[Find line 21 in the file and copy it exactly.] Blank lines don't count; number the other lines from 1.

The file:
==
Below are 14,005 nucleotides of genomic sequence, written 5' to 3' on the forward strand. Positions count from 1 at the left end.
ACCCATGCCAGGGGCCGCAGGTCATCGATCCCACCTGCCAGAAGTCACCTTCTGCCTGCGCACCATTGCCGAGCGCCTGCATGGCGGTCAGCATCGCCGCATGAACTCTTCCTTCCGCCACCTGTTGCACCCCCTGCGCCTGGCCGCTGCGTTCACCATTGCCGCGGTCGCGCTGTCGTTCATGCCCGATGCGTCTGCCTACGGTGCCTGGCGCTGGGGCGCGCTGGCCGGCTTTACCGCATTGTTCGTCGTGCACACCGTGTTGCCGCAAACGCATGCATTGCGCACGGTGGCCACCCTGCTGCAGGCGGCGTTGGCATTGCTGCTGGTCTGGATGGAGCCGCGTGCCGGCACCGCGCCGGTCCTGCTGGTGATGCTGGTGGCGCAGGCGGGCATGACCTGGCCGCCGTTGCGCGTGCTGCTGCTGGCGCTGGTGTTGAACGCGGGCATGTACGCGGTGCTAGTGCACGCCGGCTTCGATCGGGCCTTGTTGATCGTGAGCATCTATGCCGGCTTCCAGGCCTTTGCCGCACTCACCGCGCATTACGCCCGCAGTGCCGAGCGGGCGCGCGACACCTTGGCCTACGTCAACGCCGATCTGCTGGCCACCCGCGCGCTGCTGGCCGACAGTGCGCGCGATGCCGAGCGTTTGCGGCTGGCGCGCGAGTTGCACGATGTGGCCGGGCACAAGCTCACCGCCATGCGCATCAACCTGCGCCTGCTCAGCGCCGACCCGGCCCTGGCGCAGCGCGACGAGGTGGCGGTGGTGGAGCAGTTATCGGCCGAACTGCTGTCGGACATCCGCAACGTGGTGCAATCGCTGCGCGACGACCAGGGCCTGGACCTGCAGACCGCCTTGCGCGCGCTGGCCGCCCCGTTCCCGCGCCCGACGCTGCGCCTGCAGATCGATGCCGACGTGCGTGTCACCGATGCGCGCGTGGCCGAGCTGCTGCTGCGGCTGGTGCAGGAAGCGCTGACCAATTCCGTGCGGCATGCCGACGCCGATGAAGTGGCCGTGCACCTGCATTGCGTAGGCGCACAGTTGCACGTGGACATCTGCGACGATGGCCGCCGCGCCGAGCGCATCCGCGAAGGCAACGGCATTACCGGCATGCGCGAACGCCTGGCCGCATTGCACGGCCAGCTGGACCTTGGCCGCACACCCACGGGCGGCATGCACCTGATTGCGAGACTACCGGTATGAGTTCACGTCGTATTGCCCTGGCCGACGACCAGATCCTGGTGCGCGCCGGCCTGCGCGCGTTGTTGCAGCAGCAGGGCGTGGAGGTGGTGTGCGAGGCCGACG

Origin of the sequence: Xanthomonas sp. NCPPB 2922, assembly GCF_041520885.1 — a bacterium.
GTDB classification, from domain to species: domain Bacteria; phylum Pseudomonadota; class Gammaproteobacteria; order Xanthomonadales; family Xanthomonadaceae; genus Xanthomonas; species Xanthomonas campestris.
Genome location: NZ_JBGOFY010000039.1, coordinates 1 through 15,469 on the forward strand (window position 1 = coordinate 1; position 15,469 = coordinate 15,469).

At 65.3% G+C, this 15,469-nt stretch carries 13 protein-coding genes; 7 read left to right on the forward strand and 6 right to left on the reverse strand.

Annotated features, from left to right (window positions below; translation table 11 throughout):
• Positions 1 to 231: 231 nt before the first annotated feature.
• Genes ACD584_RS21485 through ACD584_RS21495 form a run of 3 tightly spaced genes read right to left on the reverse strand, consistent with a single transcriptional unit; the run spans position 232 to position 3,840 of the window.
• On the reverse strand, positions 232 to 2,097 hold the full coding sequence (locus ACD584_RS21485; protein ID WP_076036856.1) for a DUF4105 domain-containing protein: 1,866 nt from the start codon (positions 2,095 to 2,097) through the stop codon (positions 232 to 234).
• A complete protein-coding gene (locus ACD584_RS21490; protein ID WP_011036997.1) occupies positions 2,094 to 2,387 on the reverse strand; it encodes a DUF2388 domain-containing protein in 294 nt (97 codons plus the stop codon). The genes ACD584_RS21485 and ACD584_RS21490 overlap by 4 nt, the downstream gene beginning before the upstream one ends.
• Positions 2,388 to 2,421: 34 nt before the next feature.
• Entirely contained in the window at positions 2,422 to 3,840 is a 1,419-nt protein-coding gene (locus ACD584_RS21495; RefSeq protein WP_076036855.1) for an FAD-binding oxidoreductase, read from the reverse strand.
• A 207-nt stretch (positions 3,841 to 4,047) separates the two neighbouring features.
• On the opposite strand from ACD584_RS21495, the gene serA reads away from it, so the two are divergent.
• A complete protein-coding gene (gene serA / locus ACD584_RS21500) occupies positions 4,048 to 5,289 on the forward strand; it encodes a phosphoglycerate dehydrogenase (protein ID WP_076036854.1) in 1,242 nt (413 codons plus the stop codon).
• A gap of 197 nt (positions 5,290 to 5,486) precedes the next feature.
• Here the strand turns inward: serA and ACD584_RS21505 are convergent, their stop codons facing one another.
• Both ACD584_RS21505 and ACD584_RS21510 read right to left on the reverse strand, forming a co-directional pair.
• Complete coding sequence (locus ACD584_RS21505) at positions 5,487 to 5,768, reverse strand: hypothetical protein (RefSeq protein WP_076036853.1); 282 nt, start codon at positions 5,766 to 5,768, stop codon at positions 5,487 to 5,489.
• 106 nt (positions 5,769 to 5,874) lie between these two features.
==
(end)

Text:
• 106 nt (positions 5,769 to 5,874) lie between these two features.